Modern Culture28 Jan 2011 09:54 pm
During the Great Depression, an out-of-work architect named Alfred Mosher Butts decided to invent a board game. He did some market research and concluded that games fall into three categories: number games, such as dice and bingo; move games, such as chess and checkers; and word games, such as anagrams. Butts wanted to create a game that combined the vocabulary skills of crossword puzzles and anagrams, with the additional element of chance. The game was originally named Lexico, but Butts eventually decided to call the game “Criss-Cross Words.” This game would eventually become the game we know as Scrabble.
Scrabble is a word game in which two to four players score points by forming words from individual lettered tiles on a game board marked with a 15-by-15 grid. The words are formed across and down in crossword fashion and must appear in a standard dictionary. Official reference works (e.g. The Official Scrabble Players Dictionary) provide a list of permissible words. The Collins Scrabble checker can also be used to check if a word is allowed.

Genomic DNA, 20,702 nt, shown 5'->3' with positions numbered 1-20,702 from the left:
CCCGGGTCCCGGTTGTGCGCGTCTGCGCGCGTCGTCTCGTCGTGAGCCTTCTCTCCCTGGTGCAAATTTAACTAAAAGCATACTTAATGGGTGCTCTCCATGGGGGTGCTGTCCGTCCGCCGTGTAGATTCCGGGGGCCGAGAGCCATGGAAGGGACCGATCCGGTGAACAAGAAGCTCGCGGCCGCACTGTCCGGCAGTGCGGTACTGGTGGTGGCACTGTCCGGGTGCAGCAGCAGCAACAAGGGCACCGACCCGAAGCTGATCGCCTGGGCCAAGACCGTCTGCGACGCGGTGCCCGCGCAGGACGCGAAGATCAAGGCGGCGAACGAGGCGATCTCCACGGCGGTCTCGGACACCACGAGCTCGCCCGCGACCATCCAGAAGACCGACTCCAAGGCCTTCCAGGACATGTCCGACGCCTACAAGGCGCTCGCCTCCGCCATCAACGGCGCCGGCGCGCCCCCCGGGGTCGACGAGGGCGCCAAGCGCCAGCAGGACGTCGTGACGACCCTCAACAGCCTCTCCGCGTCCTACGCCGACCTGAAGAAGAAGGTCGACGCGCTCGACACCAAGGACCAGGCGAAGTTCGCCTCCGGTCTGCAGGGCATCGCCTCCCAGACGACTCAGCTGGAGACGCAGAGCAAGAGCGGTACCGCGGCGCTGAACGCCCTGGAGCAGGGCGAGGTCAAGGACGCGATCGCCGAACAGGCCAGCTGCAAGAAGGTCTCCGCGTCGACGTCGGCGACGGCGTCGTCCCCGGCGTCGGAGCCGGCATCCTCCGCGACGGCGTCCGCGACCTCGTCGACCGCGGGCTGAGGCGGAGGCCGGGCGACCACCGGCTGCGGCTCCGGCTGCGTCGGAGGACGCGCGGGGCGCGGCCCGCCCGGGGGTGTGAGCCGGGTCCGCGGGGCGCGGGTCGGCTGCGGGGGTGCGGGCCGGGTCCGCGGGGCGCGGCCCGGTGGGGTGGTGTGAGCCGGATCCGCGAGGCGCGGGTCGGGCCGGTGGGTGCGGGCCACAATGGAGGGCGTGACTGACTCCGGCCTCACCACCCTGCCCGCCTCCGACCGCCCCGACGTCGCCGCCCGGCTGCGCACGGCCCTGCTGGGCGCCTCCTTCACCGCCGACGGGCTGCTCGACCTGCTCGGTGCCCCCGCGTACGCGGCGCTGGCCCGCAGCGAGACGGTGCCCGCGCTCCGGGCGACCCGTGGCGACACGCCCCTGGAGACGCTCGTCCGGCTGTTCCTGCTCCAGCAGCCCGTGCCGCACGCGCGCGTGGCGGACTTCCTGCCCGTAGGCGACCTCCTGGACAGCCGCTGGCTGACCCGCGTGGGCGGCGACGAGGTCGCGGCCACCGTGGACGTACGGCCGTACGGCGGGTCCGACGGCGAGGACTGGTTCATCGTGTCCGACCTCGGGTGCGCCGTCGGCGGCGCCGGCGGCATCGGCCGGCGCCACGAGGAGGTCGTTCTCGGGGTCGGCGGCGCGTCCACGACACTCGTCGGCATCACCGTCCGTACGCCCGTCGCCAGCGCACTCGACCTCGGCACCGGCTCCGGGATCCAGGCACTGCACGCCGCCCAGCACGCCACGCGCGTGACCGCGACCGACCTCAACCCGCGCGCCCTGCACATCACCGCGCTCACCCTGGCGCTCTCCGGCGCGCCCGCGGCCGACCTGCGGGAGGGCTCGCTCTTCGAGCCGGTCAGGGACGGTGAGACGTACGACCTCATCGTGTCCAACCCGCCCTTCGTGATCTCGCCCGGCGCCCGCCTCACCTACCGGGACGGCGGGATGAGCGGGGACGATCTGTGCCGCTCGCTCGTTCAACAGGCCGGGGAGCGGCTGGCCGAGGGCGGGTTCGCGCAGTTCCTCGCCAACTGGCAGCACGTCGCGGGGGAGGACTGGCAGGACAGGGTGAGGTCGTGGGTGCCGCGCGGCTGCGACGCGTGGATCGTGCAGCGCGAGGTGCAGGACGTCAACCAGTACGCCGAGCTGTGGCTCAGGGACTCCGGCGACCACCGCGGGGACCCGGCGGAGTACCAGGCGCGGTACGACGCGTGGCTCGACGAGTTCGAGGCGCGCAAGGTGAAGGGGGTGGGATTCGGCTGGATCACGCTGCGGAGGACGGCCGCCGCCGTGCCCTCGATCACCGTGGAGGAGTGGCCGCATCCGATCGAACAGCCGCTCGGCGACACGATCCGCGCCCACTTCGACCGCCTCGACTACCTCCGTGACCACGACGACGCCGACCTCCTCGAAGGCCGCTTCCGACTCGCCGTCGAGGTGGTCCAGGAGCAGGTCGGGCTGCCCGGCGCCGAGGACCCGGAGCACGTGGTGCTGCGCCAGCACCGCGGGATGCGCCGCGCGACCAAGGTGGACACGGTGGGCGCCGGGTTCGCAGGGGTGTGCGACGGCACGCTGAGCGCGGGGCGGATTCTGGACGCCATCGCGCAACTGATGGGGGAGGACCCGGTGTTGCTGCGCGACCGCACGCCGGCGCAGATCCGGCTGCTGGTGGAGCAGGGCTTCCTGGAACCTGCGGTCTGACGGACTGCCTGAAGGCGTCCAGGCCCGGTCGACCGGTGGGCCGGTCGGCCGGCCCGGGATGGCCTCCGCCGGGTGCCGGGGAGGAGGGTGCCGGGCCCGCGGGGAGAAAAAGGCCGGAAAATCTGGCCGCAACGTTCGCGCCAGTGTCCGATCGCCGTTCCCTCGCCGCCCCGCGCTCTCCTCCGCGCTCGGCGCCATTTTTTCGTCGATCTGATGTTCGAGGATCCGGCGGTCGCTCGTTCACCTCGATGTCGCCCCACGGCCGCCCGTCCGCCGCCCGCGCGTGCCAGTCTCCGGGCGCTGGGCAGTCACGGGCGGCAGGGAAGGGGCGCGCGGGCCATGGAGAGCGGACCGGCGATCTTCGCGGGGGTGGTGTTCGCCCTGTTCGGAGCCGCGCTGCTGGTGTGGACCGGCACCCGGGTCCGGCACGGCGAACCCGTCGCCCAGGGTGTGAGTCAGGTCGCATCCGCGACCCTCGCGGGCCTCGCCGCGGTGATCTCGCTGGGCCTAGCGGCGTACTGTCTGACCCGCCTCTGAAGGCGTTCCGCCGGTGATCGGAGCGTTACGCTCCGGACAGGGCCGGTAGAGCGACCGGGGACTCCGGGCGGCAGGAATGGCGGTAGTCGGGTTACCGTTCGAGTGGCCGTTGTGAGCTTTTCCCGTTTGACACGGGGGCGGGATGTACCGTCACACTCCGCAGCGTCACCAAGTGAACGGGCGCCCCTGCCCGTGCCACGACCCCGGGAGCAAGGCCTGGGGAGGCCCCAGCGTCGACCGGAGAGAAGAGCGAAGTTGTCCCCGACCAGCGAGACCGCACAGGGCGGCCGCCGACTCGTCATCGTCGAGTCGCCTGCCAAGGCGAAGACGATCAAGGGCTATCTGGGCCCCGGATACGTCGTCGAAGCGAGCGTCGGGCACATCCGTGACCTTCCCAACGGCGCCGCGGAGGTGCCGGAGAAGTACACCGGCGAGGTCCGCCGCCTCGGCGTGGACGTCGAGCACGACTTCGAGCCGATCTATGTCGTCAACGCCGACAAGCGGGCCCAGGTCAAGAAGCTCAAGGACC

The name Scrabble is a trademark of Hasbro, Inc. in the United States and Canada and of Mattel elsewhere. The game is sold in 121 countries in 29 different language versions. One hundred and fifty million sets have been sold worldwide, and sets are found in one out of every three American homes. Scrabble has been translated into 22 languages, from Arabic to Afrikaans. Oddly, the game is sold outside the U.S. by Hasbro’s rival, Mattel Inc. By the early 1990s, thanks to its acquisitions of Milton Bradley (maker of Life, Yahtzee and Candy Land) and Parker Brothers (Monopoly, Risk and Trivial Pursuit), Hasbro owned more than half of the $1.1 billion U.S. games market. But in 1993, Mattel outbid Hasbro, paying $90 million for the international rights to the game. Hence the game’s weirdly bifurcated homepage at Scrabble.com.
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